A retrial date of Jan. 14 was set in federal court today for a former San Francisco police crime laboratory technician accused of obtaining cocaine by fraud.

Deborah Madden, 62, of San Mateo, is accused of acquiring cocaine from the laboratory’s narcotics analysis unit in 2009 by means of fraud, misrepresentation, deception, forgery or subterfuge.

Madden’s first trial in the court of U.S. District Judge Susan Illston in San Francisco ended Wednesday with a hung jury. Jurors said after being dismissed that they were split at various times during the deliberations by a 10-2 or 9-3 vote in favor of conviction.

During the first trial, defense attorney Paul DeMeester conceded that Madden took cocaine, but argued there was no proof of deception and said she just took “what’s in front of her when she works.”

The new date was set by U.S. District Judge Susan Illston of San Francisco at a status conference today. The hearing was originally scheduled for Oct. 12, but was moved to today, DeMeester said.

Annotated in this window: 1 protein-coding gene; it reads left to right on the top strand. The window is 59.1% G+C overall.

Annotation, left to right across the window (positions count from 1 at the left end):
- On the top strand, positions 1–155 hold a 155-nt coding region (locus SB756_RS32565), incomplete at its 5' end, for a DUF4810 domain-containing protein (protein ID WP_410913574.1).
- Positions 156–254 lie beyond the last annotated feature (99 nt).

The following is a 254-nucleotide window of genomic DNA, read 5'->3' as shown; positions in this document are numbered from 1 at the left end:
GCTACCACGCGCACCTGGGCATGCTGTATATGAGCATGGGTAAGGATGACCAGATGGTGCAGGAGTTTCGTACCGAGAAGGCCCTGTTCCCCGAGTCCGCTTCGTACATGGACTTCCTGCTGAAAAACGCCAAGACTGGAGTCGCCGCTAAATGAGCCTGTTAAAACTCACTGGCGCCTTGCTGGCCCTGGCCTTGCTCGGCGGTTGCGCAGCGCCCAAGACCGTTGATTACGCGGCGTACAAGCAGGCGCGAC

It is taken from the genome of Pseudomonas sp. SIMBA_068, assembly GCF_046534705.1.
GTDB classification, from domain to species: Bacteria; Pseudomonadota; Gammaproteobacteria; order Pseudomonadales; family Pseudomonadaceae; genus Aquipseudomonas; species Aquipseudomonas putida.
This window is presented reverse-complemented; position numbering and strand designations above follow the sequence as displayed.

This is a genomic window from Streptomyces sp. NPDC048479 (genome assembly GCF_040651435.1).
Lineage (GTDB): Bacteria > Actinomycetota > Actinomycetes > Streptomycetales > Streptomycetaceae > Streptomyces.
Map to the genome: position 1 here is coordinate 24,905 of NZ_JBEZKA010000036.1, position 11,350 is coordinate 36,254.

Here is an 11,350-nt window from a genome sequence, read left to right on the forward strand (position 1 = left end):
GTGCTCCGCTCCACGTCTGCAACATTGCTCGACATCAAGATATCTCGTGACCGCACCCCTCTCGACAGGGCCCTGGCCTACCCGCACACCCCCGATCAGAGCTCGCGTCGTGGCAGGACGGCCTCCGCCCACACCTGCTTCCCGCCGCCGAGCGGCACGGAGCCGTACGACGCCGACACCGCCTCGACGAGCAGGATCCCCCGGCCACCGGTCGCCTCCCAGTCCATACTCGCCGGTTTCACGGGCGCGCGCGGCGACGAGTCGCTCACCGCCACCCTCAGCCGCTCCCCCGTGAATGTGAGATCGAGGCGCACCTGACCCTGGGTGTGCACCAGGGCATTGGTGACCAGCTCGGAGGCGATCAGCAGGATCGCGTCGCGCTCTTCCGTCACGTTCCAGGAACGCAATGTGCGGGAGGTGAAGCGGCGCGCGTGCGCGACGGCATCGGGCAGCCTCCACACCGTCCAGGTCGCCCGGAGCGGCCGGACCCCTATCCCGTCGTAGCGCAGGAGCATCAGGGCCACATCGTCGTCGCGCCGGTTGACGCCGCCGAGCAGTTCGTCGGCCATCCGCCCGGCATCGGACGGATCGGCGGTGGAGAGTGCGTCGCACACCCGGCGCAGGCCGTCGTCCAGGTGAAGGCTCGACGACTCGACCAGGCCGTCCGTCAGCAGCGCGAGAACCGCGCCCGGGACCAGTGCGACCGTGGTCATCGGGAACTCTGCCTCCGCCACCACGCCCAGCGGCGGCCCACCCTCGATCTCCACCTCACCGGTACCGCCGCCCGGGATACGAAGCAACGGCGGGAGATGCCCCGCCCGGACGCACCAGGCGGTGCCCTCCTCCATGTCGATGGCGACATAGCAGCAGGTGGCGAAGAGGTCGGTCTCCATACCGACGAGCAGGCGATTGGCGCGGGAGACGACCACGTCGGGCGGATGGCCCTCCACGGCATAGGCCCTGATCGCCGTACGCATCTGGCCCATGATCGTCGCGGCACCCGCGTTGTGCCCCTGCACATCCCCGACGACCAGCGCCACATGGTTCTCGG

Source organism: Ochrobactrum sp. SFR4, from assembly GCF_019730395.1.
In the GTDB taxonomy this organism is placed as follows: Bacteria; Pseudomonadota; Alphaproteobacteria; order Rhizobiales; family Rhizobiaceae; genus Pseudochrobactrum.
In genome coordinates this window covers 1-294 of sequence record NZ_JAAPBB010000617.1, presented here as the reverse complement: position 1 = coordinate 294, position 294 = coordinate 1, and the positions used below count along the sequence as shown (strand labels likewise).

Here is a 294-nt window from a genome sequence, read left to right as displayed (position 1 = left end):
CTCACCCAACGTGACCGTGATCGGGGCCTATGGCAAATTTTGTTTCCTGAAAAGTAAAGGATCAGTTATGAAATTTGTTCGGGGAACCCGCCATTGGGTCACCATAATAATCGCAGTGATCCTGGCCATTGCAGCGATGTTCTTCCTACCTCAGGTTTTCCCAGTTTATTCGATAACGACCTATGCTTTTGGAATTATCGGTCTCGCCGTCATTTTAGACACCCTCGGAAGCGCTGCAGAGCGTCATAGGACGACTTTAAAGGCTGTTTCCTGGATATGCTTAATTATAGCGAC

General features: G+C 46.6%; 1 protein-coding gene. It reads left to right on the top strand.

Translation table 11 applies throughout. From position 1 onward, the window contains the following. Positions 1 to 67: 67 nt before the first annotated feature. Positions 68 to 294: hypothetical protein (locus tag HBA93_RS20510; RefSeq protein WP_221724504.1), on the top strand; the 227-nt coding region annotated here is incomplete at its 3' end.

The defense attorney said jury selection is scheduled for Jan. 14 and opening statements and witness testimony will begin on Jan. 22, after the Martin Luther King holiday.

DeMeester said that on Madden’s behalf, he offered prosecutors a plea bargain in which she would plead guilty to a lesser charge of cocaine possession. But the federal prosecutors told him on Thursday that they declined the offer.

A conviction on the possession charge would have carried a maximum sentence of one year in prison, while the maximum for the fraud charge is four years.

In a separate case, Madden pleaded guilty in San Mateo County Superior Court in 2011 to possessing a small amount of cocaine found in her home in March 2010. She was sentenced to undergo drug counseling.

Madden went on leave from the lab in December 2009 to enter an alcohol and drug rehabilitation program and retired permanently in March 2010.

Her pilfering of small amounts of cocaine in 2009 contributed to the San Francisco district attorney’s dismissal of hundreds of criminal cases that depended on evidence from the narcotics analysis unit.

Julia Cheever, Bay City News

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